Update 05/06/19 at 7:55 a.m: Yesterday, President Trump threatened to hit China with more tariffs, potentially escalating the trade war between the countries. Markets have responded with a frantic ‘risk-off’ trade that have sent stocks lower globally. U.S. stocks are set to open 1.5% to 2% lower, and local stocks in China were down 5.6% on the news. Meanwhile, in the flight-to-safety trade, bonds are up and yields down, with the 10-year trading 5 basis points lower at 2.48%. The bottom line—markets tend to respond poorly to unexpected news. Investors were caught completely off-guard by this news, sending stocks temporarily lower.
Last week: Global equities posted a modest positive return for the week. The S&P 500 index was up 0.2% for the week, and both international developed and emerging markets posted positive returns. Positive economic data drove U.S. markets higher on Friday, as U.S. unemployment fell to a 49-year low of 3.6%, and the U.S. economy added 263,000 jobs, well ahead of the 190,000 expected. Inflation rose 1.6% year-over-year, and remains below the Federal Reserve’s target rate of 2.0%. Interest rates were slightly higher for the week, with the 2-year and 10-year closing out the week at 2.34% and 2.53% respectively.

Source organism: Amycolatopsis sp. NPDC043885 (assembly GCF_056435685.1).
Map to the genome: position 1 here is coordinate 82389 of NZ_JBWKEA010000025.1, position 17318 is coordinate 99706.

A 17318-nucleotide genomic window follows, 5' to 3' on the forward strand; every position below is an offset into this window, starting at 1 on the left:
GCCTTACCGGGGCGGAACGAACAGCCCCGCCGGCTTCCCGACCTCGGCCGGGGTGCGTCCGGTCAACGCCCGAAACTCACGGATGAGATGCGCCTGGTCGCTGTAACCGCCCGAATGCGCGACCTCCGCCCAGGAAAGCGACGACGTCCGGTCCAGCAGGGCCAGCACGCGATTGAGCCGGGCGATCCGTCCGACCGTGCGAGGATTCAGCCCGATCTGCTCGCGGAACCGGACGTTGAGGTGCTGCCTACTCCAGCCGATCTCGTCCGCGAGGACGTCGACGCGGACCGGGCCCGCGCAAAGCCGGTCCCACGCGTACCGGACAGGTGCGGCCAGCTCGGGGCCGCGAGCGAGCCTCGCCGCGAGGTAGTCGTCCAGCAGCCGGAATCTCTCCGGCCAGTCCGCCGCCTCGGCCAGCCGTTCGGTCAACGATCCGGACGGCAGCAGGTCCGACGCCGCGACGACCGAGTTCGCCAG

This week: Markets will be focused on the U.S.-China trade situation. Chinese Vice Premier Liu He was scheduled to be in Washington D.C. on Wednesday for the final stages of trade talks. China could cancel this trip, or some other solution may be reached before the new round of tariffs would be potentially implemented this Friday. Earnings continue this week, and key economic data will be reported on Wednesday (producer price index) and Thursday (consumer price index) that should give markets further clues to productivity and inflation.
Sources: Goldman Sachs Asset Management, Bloomberg
Week Ending 05/03/19
*Data is lagged by 1 day
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